Don't get the wrong idea. I don't feel deflated.
Well, maybe a little bit ... maybe just a bit concerned, seeing as we've booked this second safari up North in Tanz and our travel agent back home in Colorado is not keeping up with our eratic, ever-changing requests and now has us booked to fly out of Zanzibar (which was like 3 requests ago - totally wrong now), even though we've already purchased ferry tix back to Dar tomorrow, expecting to fly north on Tues. Eek. hopefully it doesn't burn an even larger hole in our pockets trying to clear this up (and hopefully we can still fly out on Tues as planned, since the connections and safari people are all lined up based on that).
Anyway, sorry to bore you with all of that.
We are here in Nyungi, the northern tip of Zanzibar, and one of the most beautiful corners of the world I've ever seen.
Nyungi is a tiny village full of shacks with grass huts and a jankass dirt road on which i'm amazed our cab didn't drop its muffler.
behind the village is a line of resort bungalows - still with grass roofs - but handling more money in one day than the whole village probably sees in a year.
Ironically, a lot of the villagers work in the resort.
We splurged and got a bungalow with a sea view (i mean, we're already going bankrupt, so why not?). The room itself is a basic piece of crap, but the view is phenomal and the Indian Ocean crashes up against the wooden pillars holding the place up.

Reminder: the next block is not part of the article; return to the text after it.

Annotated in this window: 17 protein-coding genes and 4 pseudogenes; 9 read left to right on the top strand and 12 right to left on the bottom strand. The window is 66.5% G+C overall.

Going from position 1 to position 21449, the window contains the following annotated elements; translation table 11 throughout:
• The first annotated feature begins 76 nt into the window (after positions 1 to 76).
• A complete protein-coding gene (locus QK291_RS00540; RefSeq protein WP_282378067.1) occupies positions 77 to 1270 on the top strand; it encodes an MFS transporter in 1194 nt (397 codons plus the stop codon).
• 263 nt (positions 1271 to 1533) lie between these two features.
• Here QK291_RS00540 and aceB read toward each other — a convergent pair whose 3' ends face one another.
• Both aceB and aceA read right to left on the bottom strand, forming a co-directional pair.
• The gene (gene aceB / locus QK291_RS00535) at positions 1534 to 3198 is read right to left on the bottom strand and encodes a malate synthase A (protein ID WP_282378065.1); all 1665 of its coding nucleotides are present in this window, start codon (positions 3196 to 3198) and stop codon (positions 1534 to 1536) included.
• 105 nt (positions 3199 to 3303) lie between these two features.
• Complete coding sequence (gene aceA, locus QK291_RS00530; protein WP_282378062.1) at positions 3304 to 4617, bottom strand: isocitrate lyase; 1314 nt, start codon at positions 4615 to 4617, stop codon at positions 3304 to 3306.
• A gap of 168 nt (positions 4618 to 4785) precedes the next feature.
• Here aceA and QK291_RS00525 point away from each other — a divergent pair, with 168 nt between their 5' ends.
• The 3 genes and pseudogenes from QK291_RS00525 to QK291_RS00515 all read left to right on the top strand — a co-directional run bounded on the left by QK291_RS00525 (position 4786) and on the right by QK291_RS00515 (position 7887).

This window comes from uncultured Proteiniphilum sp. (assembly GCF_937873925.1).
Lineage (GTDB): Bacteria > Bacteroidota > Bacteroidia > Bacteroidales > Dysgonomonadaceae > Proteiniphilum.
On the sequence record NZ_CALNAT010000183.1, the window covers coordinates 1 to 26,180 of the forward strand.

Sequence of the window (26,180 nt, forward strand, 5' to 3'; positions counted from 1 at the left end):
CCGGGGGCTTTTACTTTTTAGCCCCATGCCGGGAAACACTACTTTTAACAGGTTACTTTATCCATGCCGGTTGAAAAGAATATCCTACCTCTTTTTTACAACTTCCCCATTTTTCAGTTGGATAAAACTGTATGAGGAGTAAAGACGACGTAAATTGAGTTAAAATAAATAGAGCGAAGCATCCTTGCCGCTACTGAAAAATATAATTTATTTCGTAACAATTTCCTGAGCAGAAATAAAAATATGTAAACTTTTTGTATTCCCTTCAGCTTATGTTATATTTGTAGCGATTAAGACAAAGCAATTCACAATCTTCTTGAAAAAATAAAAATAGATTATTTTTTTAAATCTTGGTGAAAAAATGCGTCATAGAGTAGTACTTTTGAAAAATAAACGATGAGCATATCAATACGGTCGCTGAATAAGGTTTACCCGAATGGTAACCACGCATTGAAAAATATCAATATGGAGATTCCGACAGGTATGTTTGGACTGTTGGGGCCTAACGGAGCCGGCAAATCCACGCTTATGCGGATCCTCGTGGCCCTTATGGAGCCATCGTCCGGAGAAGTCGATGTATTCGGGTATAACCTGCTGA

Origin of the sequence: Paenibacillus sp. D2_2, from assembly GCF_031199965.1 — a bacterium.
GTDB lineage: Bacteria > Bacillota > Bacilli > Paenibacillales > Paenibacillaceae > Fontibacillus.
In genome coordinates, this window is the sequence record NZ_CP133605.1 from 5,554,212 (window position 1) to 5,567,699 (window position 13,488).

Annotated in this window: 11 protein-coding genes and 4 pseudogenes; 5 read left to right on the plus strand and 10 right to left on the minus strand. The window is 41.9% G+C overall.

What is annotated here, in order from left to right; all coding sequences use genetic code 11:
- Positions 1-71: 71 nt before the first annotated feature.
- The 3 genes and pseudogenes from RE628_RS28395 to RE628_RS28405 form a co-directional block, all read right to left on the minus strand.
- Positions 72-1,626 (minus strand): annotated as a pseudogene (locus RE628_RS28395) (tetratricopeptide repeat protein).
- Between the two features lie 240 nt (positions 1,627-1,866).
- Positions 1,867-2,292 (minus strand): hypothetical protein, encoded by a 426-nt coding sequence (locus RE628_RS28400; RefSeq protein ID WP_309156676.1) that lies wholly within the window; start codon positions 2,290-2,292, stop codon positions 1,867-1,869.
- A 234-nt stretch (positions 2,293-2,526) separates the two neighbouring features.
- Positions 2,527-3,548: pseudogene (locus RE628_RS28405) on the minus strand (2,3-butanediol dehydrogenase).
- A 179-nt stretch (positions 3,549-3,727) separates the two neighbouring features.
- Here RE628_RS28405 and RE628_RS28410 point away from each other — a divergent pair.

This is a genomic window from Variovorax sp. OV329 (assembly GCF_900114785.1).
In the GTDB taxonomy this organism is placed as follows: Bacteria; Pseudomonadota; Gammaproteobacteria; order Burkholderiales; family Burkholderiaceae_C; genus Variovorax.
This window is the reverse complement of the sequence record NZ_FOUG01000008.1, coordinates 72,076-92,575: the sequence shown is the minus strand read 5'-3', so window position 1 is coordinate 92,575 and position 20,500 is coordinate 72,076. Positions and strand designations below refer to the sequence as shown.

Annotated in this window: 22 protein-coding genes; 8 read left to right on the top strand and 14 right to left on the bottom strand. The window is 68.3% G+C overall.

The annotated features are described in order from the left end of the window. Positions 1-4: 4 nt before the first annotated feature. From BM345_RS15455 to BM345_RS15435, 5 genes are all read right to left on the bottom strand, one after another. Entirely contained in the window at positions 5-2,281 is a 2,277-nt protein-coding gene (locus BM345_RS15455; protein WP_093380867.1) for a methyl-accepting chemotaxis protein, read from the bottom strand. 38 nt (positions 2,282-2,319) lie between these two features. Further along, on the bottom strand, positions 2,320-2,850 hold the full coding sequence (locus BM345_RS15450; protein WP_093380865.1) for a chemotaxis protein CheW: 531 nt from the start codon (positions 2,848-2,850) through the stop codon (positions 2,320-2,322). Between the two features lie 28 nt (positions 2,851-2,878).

When we arrived yesterday, we took a walk around, during which i got propositioned a couple times by local hustlers and a fake Masai warrior (he was skinny enough to look legit, and had giant earring holes and all, but the guy was wearing sun glasses. Come on).
The muslim culture doesn't seem to be quite so studiously intact up here, where white people walk around in bikinis and fake masais proposition people ...
still, the local women are all covered up in way too many clothes for the climate, and they even wear all their long, heavy layers right into the sea in the morning to walk around the low water looking for fish to catch by hand.
Today we took a boat trip in a Dhow (the fishing boats that people can be seen constructing on the beach - think Tom Hanks' masterpiece in Castaway. They burn the wood and make their own fishing nets and it's straight out of like 500 years ago). We went to this island - Mnemba - to go snorkeling, but it was a bit stormy and windy, so once we finally got there after getting tossed around on gigantic waves (luckily our Dhow -unlike the ones the local fishermen use - was equiped with an engine), we got pretty chilly trying to snorkel and didn't seem much sea life. The coral was gorgeous though. it came in giant, orange oyster shapes and in huge purple orbs.
dolphins were leaping in the water parallel to the boat, too, so that was cool.
we had lunch on a neighboring beach, had a horrendous time trying to get all of us white people back in the boat - it kept drifting out in the gigantic surf and we had to swim to it, which i achieved quite skillfully balancing my backpack containing my new expensive camera on my head (thank you Africans, for this brilliant technique).
EDITOR'S NOTE: Jesus Christ ... This computer just went into dyslexic mode,then didn't publish the second half of this blog - involving the story of our Dhow sail tearing in half in the gusts of wind that were supposed to carry us swiftly back to the bungalow beach and the tale of the village children demanding money despite one lucky capitalist (who certainly doesn't live in the local village and is most probably not Zanzabari or African in any way) making a shitload of money off all of this tourism. They were good stories ... i really don't have the gusto to retell them right now, though. Sorry. Will tell in person sometime soon.